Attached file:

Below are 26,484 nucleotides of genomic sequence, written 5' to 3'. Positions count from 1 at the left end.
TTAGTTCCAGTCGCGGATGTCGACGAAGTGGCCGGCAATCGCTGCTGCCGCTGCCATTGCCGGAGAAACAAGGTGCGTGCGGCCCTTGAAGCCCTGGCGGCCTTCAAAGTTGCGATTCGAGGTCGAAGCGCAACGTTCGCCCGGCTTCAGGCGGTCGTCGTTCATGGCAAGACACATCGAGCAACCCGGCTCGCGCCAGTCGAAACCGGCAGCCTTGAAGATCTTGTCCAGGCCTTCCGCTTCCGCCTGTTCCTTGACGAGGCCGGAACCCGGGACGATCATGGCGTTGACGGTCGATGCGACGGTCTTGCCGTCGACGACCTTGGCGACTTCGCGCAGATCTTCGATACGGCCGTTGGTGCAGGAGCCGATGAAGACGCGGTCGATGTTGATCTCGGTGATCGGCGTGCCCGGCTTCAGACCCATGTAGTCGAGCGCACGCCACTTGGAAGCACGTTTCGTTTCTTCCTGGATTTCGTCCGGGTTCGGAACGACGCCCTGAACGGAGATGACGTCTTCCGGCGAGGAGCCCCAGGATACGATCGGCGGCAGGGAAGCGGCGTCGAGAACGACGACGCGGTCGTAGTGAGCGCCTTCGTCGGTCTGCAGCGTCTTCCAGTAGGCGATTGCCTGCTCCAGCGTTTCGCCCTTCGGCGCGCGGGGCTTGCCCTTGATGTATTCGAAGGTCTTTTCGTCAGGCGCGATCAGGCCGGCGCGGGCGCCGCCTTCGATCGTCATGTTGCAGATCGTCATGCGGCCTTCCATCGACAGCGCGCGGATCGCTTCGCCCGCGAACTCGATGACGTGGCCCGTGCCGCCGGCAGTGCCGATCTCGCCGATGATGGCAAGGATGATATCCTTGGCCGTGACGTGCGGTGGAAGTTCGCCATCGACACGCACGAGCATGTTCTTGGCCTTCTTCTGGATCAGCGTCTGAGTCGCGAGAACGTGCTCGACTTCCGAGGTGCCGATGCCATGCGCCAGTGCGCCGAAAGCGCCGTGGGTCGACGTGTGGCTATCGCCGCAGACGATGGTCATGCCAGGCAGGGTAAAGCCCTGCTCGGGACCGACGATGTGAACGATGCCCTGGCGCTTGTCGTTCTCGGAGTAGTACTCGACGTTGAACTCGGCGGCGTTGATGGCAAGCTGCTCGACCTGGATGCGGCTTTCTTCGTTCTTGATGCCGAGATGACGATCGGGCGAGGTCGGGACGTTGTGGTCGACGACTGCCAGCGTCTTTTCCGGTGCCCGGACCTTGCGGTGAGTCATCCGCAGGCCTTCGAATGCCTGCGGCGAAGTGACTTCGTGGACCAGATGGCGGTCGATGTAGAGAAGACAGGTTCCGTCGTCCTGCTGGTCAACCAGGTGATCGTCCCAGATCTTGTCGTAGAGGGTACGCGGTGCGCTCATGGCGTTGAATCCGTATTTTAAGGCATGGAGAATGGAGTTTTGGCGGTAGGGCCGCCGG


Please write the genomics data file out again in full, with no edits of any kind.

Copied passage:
Below are 26,484 nucleotides of genomic sequence, written 5' to 3'. Positions count from 1 at the left end.
TTAGTTCCAGTCGCGGATGTCGACGAAGTGGCCGGCAATCGCTGCTGCCGCTGCCATTGCCGGAGAAACAAGGTGCGTGCGGCCCTTGAAGCCCTGGCGGCCTTCAAAGTTGCGATTCGAGGTCGAAGCGCAACGTTCGCCCGGCTTCAGGCGGTCGTCGTTCATGGCAAGACACATCGAGCAACCCGGCTCGCGCCAGTCGAAACCGGCAGCCTTGAAGATCTTGTCCAGGCCTTCCGCTTCCGCCTGTTCCTTGACGAGGCCGGAACCCGGGACGATCATGGCGTTGACGGTCGATGCGACGGTCTTGCCGTCGACGACCTTGGCGACTTCGCGCAGATCTTCGATACGGCCGTTGGTGCAGGAGCCGATGAAGACGCGGTCGATGTTGATCTCGGTGATCGGCGTGCCCGGCTTCAGACCCATGTAGTCGAGCGCACGCCACTTGGAAGCACGTTTCGTTTCTTCCTGGATTTCGTCCGGGTTCGGAACGACGCCCTGAACGGAGATGACGTCTTCCGGCGAGGAGCCCCAGGATACGATCGGCGGCAGGGAAGCGGCGTCGAGAACGACGACGCGGTCGTAGTGAGCGCCTTCGTCGGTCTGCAGCGTCTTCCAGTAGGCGATTGCCTGCTCCAGCGTTTCGCCCTTCGGCGCGCGGGGCTTGCCCTTGATGTATTCGAAGGTCTTTTCGTCAGGCGCGATCAGGCCGGCGCGGGCGCCGCCTTCGATCGTCATGTTGCAGATCGTCATGCGGCCTTCCATCGACAGCGCGCGGATCGCTTCGCCCGCGAACTCGATGACGTGGCCCGTGCCGCCGGCAGTGCCGATCTCGCCGATGATGGCAAGGATGATATCCTTGGCCGTGACGTGCGGTGGAAGTTCGCCATCGACACGCACGAGCATGTTCTTGGCCTTCTTCTGGATCAGCGTCTGAGTCGCGAGAACGTGCTCGACTTCCGAGGTGCCGATGCCATGCGCCAGTGCGCCGAAAGCGCCGTGGGTCGACGTGTGGCTATCGCCGCAGACGATGGTCATGCCAGGCAGGGTAAAGCCCTGCTCGGGACCGACGATGTGAACGATGCCCTGGCGCTTGTCGTTCTCGGAGTAGTACTCGACGTTGAACTCGGCGGCGTTGATGGCAAGCTGCTCGACCTGGATGCGGCTTTCTTCGTTCTTGATGCCGAGATGACGATCGGGCGAGGTCGGGACGTTGTGGTCGACGACTGCCAGCGTCTTTTCCGGTGCCCGGACCTTGCGGTGAGTCATCCGCAGGCCTTCGAATGCCTGCGGCGAAGTGACTTCGTGGACCAGATGGCGGTCGATGTAGAGAAGACAGGTTCCGTCGTCCTGCTGGTCAACCAGGTGATCGTCCCAGATCTTGTCGTAGAGGGTACGCGGTGCGCTCATGGCGTTGAATCCGTATTTTAAGGCATGGAGAATGGAGTTTTGGCGGTAGGGCCGCCGG